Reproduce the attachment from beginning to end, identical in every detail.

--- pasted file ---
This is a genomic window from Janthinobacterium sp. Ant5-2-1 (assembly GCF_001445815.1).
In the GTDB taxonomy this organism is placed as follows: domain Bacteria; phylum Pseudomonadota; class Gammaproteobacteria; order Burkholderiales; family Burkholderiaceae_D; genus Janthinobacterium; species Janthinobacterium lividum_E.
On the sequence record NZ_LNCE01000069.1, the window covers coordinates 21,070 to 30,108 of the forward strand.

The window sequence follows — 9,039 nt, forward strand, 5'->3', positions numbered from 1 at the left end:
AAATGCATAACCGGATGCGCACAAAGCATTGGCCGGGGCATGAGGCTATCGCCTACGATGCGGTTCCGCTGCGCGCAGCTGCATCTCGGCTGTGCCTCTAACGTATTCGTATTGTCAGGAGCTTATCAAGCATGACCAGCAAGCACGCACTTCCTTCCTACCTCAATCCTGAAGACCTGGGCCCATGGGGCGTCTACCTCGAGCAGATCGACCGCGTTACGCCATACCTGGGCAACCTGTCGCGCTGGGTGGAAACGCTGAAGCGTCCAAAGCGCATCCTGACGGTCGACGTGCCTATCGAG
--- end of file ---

This is a genomic window from Janthinobacterium sp. Ant5-2-1 (assembly GCF_001445815.1).
In the GTDB taxonomy this organism is placed as follows: domain Bacteria; phylum Pseudomonadota; class Gammaproteobacteria; order Burkholderiales; family Burkholderiaceae_D; genus Janthinobacterium; species Janthinobacterium lividum_E.
On the sequence record NZ_LNCE01000069.1, the window covers coordinates 21,070 to 30,108 of the forward strand.

The window sequence follows — 9,039 nt, forward strand, 5'->3', positions numbered from 1 at the left end:
AAATGCATAACCGGATGCGCACAAAGCATTGGCCGGGGCATGAGGCTATCGCCTACGATGCGGTTCCGCTGCGCGCAGCTGCATCTCGGCTGTGCCTCTAACGTATTCGTATTGTCAGGAGCTTATCAAGCATGACCAGCAAGCACGCACTTCCTTCCTACCTCAATCCTGAAGACCTGGGCCCATGGGGCGTCTACCTCGAGCAGATCGACCGCGTTACGCCATACCTGGGCAACCTGTCGCGCTGGGTGGAAACGCTGAAGCGTCCAAAGCGCATCCTGACGGTCGACGTGCCTATCGAG